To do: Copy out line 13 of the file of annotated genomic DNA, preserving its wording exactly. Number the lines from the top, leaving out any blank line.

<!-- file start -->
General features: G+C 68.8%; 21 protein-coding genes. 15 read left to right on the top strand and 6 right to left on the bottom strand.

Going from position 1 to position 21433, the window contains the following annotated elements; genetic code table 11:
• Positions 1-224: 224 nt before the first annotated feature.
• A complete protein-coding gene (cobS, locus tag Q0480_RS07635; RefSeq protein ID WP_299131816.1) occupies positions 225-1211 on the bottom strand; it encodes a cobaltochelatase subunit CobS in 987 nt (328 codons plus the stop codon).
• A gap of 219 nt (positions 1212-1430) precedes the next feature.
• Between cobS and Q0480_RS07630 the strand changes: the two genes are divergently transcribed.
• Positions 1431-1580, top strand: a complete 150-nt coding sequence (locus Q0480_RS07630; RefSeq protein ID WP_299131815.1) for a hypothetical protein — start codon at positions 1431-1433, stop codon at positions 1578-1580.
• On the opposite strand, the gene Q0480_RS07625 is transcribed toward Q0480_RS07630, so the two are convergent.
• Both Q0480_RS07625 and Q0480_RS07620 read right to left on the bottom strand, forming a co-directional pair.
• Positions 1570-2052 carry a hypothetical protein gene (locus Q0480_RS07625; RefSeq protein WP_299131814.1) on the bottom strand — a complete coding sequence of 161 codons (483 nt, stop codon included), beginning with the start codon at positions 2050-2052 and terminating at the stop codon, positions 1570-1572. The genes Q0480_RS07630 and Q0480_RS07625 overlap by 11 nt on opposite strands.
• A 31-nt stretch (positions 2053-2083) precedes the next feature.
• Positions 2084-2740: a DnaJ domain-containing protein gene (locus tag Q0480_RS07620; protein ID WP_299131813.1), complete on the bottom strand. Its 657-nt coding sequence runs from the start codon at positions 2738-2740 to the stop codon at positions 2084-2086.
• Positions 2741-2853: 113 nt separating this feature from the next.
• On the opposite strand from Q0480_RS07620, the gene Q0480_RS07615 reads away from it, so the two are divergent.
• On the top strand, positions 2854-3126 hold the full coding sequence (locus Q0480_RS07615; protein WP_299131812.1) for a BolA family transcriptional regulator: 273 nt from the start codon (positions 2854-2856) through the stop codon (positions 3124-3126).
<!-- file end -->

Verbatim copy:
• Positions 2741-2853: 113 nt separating this feature from the next.